Both pwm and mppt controllers will require heatsinks due to switching looses but pwm systems require bigger heatsinks generally because the nature of the pwm used in these controllers. Modern power mosfets with extremely low Rds on resistance offer much better power dissipation opportunities.
I've read how the PWM Controllers aren't as efficient as MPPT but on my boat you don't really notice it especially now that I have these two 220 ah Golf Cart Batteries.

They are so strong they rarely go below 12.4 volts even when running fans (AC or DC) , depth, etc overnight. Then using the computer and inverter more in the early AM before the Sun is up or up enough to help recharge. This while also charging the phone as it is the Hotspot

I don't have any big power users though just lights, VHF, Depth, small 400 watt Inverter, autopilot, laptop, HDTV, computers etc.

I may now though hook up my 1500 watt Inverter and get a small Microwave or get a small fridge or electric cool box
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Old 23-06-2022, 03:48   #28
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Re: Solar panel, MPPT, Battery switching

Quote:
Originally Posted by Secondshift View Post
A "shorted" panel in a large parallel system could conduct the current from
the other panels overloading the wiring with which the panel is built.

As detailed

https://www.windynation.com/jzv/inf/...olar-pv-system

Best Regards
Good point, we haven't discussed how you actually join panels in parallel.

I have just been considering the combiner(s) as part of the array and the wires out of the (final) combiner as "wires from the panel(s).
(My combiners are on the underside of the panels. There is only one set of wires coming from the arch.)
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Old 23-06-2022, 04:13   #29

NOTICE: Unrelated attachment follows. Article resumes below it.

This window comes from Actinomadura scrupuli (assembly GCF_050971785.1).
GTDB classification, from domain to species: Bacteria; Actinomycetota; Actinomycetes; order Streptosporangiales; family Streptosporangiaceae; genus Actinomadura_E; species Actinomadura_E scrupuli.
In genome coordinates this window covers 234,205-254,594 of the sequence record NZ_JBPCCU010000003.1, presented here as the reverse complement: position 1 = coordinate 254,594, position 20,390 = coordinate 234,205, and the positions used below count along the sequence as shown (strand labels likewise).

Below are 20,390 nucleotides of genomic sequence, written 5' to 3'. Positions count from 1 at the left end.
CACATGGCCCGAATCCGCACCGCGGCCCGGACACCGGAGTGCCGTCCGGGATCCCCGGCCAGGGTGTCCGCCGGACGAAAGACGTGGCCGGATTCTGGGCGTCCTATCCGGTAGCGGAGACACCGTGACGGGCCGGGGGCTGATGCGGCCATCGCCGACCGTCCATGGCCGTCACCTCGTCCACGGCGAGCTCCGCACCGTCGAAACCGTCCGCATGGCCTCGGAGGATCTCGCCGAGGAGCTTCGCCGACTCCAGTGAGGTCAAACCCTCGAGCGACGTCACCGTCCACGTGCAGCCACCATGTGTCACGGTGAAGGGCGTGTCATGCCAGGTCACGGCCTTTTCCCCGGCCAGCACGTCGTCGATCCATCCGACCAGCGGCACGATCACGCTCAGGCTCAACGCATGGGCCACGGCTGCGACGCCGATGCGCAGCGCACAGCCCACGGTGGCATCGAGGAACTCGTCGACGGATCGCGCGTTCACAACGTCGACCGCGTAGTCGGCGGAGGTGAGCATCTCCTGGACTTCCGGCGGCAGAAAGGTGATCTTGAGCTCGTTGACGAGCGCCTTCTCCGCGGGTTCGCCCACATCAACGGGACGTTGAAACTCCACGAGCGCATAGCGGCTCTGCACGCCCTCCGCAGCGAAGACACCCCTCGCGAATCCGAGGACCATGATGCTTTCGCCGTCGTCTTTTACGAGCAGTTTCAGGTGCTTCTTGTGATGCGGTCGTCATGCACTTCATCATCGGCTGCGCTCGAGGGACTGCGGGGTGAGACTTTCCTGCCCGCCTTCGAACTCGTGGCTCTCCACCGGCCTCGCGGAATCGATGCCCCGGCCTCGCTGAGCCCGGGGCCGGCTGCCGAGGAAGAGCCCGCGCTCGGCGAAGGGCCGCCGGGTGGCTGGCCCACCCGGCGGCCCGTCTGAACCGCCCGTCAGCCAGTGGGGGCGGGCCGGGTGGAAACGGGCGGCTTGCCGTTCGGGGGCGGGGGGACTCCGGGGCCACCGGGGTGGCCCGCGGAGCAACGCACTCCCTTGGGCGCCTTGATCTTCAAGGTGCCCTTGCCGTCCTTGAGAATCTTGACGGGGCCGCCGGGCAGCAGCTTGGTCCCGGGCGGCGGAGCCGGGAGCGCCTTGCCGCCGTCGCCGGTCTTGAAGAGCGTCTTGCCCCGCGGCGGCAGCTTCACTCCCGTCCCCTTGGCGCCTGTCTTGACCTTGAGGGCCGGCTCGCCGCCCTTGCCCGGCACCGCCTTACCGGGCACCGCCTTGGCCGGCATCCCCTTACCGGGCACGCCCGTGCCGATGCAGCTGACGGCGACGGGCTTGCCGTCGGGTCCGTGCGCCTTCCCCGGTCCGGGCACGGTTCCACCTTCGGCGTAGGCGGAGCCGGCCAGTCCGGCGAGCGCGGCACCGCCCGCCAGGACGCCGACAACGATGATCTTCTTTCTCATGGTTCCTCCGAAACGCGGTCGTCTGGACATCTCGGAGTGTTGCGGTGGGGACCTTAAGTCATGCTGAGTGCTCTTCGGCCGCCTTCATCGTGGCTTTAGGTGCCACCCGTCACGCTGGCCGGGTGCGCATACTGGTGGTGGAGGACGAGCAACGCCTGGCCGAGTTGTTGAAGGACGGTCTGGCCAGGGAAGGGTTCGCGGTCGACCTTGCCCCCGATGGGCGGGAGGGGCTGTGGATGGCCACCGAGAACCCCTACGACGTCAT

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Solar panel, MPPT, Battery switching

[QUOTE=Secondshift;3643125]
Quote:
Originally Posted by goboatingnow View Post





A "shorted" panel in a large parallel system could conduct the current from



the other panels overloading the wiring with which the panel is built.







As detailed



https://www.windynation.com/jzv/inf/...olar-pv-system



Best Regards


EditÖ.this post should be in the other solar panel thread. But itís here now so here it will stayÖÖ.



That Point I will concede that a panel, or a specific series of panels would need fusing to prevent multiple panels from smoking a single failed panel.

But, to my previous point, any single panel operated in short circuit in full sun will not be subject to harm.
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Old 23-06-2022, 05:37   #30
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Re: Solar panel, MPPT, Battery switching

[QUOTE=Secondshift;3643125]
Quote:
Originally Posted by goboatingnow View Post





A "shorted" panel in a large parallel system could conduct the current from



the other panels overloading the wiring with which the panel is built.







As detailed



https://www.windynation.com/jzv/inf/...olar-pv-system



Best Regards


Yes but this requires each panel to be fused not the feed to the solar controller